The most challenging algorithmic problems involve optimization, where we seek to find a solution that maximizes or minimizes some function. Algorithms for optimization problems require proof that they always return the best possible solution. Greedy algorithms that make the best local decision at each step are typically efficient by usually do not guarantee global optimality. … Continue reading Warm-up Coding Interview: Dynamic Programming
In this section, we introduce backtracking as a technique for listing all possible solutions for a combinatorial algorithm problem. We illustrate the power of clever pruning techniques to speed up real search applications. For problems that are too large to contemplate using brute-force combinatorial search, we introduce heuristic methods such as simulated annealing. Such heuristic … Continue reading Warm-up Coding Interview: Combinatorial Search and Heuristic Methods
There is an alternate universe of problems for weighted graphs. The edges of road networks are naturally bound to numerical values such as construction cost, traversal time, length, or speed limit. Identifying the shortest path in such graphs proves more complicated than breadth-first search in unweighted graphs, but opens the door to a wide range of … Continue reading Warm-up Coding Interview: Weighted Graph Algorithms
In this paper, the authors proposed a long-term feature bank – supportive information extracted over the entire span of a video – to augment state-of-the-art video models that otherwise would only view short clips of 2-5 seconds.
A style-Based Generator Architecture for Generative Adversarial Networks The authors propose an alternative generator architecture for generative adversarial networks, borrowing from style transfer literature. The new architecture leads to an automatically learned, unsupervised separation of high-level attributes, and it enables intuitive, scale-specific control of the synthesis. The new generator improves the state-of-the-art in terms of … Continue reading Paper Daily: StyleGAN
In this work, the authors make several surprising observations which contradict common beliefs. Their results have several implications: 1) training a large, over-parameterized model is not necessary to obtain an efficient final model, 2) learned “important” weights of the large model are not necessarily useful for the small pruned model, 3) the pruned architecture itself, … Continue reading Paper Daily: Rethinking the value of network pruning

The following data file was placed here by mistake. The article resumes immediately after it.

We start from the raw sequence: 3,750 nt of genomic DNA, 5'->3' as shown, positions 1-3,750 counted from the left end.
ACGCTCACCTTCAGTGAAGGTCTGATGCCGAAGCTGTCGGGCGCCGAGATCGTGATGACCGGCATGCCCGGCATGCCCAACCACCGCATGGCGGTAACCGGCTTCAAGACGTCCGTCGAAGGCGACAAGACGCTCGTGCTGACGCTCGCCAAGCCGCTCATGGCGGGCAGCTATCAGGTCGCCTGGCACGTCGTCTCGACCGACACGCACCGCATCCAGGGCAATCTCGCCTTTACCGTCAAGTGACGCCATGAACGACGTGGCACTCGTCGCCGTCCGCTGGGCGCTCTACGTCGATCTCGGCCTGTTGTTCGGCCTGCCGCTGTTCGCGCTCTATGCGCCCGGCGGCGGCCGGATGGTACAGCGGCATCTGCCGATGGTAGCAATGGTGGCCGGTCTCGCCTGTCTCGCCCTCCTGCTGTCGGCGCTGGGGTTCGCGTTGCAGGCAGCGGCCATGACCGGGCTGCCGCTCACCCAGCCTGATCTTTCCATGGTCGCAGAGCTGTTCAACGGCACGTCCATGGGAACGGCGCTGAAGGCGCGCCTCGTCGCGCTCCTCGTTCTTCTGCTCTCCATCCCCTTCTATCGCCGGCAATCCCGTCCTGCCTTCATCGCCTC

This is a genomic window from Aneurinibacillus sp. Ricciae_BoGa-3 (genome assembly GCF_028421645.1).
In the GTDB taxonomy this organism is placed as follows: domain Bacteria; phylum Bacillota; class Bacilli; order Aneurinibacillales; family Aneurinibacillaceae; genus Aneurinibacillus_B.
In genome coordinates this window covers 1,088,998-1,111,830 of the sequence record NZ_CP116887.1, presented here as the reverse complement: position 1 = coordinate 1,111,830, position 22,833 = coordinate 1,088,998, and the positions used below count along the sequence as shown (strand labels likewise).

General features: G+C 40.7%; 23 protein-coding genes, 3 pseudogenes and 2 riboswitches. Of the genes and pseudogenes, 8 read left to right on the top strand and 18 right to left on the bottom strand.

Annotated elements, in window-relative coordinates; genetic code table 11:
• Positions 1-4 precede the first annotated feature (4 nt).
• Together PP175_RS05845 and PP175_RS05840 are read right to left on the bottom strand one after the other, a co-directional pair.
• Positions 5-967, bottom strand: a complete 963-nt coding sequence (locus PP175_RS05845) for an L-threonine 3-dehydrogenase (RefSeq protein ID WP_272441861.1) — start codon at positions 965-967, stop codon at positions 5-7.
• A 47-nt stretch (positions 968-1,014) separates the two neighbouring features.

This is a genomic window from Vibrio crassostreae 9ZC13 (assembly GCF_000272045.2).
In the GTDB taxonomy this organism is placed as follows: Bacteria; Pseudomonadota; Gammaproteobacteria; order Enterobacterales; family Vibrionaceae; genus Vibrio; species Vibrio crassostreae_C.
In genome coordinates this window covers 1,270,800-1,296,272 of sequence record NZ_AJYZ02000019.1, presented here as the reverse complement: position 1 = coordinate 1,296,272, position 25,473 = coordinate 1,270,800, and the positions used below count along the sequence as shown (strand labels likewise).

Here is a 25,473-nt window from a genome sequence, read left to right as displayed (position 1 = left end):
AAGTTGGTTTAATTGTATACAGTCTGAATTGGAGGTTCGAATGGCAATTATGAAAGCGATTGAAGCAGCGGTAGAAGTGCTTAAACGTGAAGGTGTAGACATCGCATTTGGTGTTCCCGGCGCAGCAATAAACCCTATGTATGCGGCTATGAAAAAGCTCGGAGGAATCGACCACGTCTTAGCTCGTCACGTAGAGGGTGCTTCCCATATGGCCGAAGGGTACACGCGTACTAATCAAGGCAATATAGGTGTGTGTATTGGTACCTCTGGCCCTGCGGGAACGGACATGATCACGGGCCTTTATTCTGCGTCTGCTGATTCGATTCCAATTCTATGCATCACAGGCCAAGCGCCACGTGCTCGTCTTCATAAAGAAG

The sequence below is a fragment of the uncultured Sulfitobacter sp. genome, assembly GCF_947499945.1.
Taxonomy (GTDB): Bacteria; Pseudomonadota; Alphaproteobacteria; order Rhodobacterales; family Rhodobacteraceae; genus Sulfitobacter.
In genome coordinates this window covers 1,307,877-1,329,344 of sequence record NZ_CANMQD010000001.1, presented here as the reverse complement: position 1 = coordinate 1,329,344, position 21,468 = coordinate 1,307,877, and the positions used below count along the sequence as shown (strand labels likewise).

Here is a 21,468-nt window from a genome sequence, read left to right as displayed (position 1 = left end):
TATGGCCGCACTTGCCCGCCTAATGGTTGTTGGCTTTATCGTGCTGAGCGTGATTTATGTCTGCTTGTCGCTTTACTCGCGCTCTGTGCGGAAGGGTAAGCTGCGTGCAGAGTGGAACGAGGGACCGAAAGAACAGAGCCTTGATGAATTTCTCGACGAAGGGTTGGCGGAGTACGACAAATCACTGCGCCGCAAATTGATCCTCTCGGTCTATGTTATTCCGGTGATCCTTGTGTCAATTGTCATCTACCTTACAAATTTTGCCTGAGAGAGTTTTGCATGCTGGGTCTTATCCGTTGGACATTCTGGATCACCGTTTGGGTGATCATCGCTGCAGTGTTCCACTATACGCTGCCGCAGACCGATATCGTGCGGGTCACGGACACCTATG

Changing a data structure in a slow program can work the same way an organ transplant does in a sick patent. Important classes of abstract data types such as containers, dictionaries, and priority queues, have many different but functionally equivalent data structures that implement them.
This section gathers together a few general techniques for improving performance that are so useful that they deserve specific mention. The reader may recognize some of these patterns as the core of familiar data structures, C++ language features, or hardware innovations: Precomputation — Remove computation from the hot part of the program by performing it … Continue reading Optimizing C++: Optimization Patterns
The Apache Thrift Framework can be organized into five layers: 12345* The RPC Server Library * RPC Service Stubs * User-Defined Type Serialization * The Serialization Protocol Library * The Transport Library Applications requiring a common way to serialize data structures for storage or messaging may need nothing more than the bottom three layers of … Continue reading Apache Thrift architecture
Scale cube and micro-services The model defines three ways to scale an application: X, Y, and Z. ￼ X-axis scaling X-axis scaling is a commonly to scale an application. You simple run multiple instances of the application behind a load balancer. ￼ The load balancer distributes requests amongst the N identical instances of the application. … Continue reading Microservice Patterns – Escaping Monolithic Hell